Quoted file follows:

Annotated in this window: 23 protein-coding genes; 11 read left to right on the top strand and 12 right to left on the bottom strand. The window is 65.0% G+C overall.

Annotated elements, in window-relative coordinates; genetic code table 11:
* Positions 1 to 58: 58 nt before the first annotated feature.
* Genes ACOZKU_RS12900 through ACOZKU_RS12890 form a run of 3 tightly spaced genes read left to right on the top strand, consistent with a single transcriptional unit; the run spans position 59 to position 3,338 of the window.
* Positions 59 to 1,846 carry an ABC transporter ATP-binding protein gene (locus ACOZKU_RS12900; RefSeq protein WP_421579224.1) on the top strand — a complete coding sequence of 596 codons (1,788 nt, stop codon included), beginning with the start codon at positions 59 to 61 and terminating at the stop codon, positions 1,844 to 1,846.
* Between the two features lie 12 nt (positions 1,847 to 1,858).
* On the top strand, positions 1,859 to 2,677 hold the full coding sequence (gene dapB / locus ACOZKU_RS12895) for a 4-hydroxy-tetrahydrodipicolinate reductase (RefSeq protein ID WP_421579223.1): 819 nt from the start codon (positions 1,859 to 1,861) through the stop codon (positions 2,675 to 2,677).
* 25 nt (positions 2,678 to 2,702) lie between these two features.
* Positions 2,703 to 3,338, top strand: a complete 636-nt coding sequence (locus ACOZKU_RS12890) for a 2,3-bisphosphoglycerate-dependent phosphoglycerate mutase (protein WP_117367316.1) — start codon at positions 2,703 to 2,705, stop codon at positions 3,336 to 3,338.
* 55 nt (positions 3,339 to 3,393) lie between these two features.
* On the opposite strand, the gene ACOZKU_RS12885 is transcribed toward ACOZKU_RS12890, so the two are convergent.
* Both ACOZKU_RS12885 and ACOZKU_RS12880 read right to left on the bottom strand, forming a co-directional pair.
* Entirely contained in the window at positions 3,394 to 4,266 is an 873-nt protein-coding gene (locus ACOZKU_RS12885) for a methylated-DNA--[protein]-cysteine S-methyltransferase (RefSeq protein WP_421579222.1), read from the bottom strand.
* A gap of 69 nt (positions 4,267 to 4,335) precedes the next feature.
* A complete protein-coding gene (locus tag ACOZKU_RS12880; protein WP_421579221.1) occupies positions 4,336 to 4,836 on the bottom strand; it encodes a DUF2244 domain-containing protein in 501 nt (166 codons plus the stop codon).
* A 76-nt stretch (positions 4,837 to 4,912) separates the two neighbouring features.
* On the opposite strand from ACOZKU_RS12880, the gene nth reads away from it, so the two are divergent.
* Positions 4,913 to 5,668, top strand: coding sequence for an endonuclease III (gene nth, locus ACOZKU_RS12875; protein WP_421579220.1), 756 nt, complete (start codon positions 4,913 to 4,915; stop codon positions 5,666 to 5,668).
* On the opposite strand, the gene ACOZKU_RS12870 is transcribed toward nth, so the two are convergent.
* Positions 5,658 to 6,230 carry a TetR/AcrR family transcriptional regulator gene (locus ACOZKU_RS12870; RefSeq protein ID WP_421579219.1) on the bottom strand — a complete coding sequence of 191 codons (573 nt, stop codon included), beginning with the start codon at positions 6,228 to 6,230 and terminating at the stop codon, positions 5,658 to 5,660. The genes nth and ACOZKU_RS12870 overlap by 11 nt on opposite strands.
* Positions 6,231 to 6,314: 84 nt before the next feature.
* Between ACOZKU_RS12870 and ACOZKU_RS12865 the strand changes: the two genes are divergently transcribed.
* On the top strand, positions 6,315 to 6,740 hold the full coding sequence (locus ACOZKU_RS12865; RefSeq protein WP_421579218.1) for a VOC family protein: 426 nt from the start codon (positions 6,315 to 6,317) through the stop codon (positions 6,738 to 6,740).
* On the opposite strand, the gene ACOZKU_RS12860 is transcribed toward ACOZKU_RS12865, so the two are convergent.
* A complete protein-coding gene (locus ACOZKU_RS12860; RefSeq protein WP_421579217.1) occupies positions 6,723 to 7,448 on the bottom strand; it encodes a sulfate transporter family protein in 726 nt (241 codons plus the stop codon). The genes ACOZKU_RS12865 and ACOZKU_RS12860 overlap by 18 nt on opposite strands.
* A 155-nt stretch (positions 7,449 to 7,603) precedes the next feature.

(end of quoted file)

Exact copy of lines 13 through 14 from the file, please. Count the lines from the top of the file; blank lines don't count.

* Entirely contained in the window at positions 3,394 to 4,266 is an 873-nt protein-coding gene (locus ACOZKU_RS12885) for a methylated-DNA--[protein]-cysteine S-methyltransferase (RefSeq protein WP_421579222.1), read from the bottom strand.
* A gap of 69 nt (positions 4,267 to 4,335) precedes the next feature.